Does pharma have the power to turn back time? - European Medical Journal

Does pharma have the power to turn back time?

4 Mins
If health is wealth, then finding a ‘cure’ for ageing could save healthcare systems millions. While immortality is an unlikely endpoint, could reducing the effects of ageing be the next big frontier for the pharma industry?
Words by Jade Williams

If there is one universal constant in the world, it is that the sands of time cannot be stopped. From crumbling buildings to drying riverbeds, the years march on, and as Shelley puts it in his poem Ozymandias even the most formidable empires are eventually consumed by time.

In today’s rapidly growing and changing world, ageing is one of the greatest challenges facing healthcare systems. Although not a disease in its own right, ageing lays the foundation for a host of health problems, from diabetes to osteoporosis, arthritis, Alzheimer’s and more. This puts the pharmaceutical industry at the forefront of a new frontier the fight against ageing itself.

Live healthier for longer

According to Olivier Ropars, Division Vice President, Lingo Biowearables, Abbott, “90% of US healthcare costs are to support chronic diseases”, and many of these, such as cardiovascular disease, strokes and cancer, are directly linked to ageing.  

With this in mind, as populations around the world grow older, the burden on healthcare systems will only grow with it. “We need to figure out, as societies age, how to keep older people healthy and productive and independent for a longer period of time,” states Venki Ramakrishnan, Nobel Prize-winning molecular biologist, speaking at WIRED Health 2024. He believes the goal should no longer just be helping people to live longer – but to live healthier for a longer period of time. 

In his talk, Ropars goes on to reference the great Roman poet Virgil to explain the value of his theory. “The greatest wealth is health,” he states. According to Ropars, people in the UK only have 63 years of healthy life – and spend the rest in poor health. While pharma has long been focused on treating the specific diseases and conditions associated with ageing that may come on after those 63 years, the industry has lacked focus on the core issue.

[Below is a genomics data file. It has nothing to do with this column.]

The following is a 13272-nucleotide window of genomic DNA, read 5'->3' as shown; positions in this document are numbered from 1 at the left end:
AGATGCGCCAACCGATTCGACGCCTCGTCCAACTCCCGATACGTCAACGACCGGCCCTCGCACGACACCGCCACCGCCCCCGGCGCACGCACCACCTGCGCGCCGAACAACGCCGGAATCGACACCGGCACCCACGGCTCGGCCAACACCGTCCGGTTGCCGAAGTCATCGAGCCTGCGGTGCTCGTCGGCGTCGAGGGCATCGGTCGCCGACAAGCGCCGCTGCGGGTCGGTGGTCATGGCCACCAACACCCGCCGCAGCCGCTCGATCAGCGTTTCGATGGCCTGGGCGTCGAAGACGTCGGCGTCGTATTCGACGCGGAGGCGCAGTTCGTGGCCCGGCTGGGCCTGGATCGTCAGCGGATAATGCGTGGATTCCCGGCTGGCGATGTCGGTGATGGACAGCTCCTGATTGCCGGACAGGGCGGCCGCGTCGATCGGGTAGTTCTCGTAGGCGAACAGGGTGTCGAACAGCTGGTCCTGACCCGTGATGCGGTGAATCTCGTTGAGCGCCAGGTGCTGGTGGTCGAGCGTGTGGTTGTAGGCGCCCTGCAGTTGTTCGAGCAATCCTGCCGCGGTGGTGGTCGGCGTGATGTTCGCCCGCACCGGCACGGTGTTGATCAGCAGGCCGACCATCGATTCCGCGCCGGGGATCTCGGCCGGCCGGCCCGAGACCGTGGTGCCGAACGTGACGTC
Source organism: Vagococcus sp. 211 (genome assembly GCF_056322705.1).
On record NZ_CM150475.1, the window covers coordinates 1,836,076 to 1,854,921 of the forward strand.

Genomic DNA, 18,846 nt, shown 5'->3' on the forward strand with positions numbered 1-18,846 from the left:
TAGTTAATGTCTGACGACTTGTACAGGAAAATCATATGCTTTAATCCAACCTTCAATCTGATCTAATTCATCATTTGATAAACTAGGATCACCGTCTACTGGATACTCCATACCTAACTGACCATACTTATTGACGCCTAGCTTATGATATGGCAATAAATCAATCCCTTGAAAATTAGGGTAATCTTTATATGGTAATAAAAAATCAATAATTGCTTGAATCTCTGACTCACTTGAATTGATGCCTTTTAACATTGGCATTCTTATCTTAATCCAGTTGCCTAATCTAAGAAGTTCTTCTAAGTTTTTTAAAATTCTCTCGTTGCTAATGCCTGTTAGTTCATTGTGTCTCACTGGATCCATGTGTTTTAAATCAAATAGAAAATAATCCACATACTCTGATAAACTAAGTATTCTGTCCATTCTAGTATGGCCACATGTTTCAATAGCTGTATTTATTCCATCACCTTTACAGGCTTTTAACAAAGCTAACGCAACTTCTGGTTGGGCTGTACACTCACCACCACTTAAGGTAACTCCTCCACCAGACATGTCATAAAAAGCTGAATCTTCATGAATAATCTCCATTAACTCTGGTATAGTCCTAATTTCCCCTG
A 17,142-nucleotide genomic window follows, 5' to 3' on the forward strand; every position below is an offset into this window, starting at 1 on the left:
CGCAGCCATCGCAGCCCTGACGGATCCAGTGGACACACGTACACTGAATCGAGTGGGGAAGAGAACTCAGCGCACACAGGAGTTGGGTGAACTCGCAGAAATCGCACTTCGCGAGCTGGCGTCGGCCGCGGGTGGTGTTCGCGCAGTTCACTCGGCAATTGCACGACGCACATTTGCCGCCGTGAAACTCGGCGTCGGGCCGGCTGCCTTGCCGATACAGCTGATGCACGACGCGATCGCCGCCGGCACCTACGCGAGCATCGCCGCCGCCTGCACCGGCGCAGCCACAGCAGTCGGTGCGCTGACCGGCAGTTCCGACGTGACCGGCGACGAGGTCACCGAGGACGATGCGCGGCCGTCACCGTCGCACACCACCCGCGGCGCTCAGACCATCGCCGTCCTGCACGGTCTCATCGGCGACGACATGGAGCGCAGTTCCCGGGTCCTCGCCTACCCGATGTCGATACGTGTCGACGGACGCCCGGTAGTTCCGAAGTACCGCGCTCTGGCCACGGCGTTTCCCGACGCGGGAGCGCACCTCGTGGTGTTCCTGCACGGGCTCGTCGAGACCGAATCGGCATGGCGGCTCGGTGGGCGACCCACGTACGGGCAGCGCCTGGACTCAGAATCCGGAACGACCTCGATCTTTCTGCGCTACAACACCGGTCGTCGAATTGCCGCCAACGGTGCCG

90% of US healthcare costs are to support chronic diseases

Potential candidates

In recent years, however, there has been a paradigm shift towards addressing ageing itself as a therapeutic target. Companies like Unity Biotechnology, resTORbio and Elysium Health have already taken steps into the field. They are investigating drugs such as metformin and rapamycin for their potential to slow down the ageing process. 

Rapamycin, discovered on the island of Rapa Nui off the coast of Chile, has incredibly potent anti-tumour properties and has been used primarily to prevent transplant rejection. This is due to its strong immunosuppressant nature, and scientists have speculated whether it could be one day be used to in the field of ageing as well.

But Ramakrishnan warns that, despite its benefits, rapamycin can make patients susceptible to infection and slow wound healing. “You need to find that sweet spot between not having the side effects and having beneficial effects,” he explains. If pharma were to harness the preventative-ageing power of rapamycin, it would need to balance improved longevity with a weakened immune system – which already becomes weakened during old age. 

In pursuit of this ambition, a team led by Edinburgh University researchers have developed an AI algorithm capable of discovering chemicals that target cells linked to age-related problems, or ‘senescent cells’. The technology has identified 21 potential drug candidates with senolytic activity for experimental testing – which means we could see more products entering the field in the near future. 

Creating clinical trials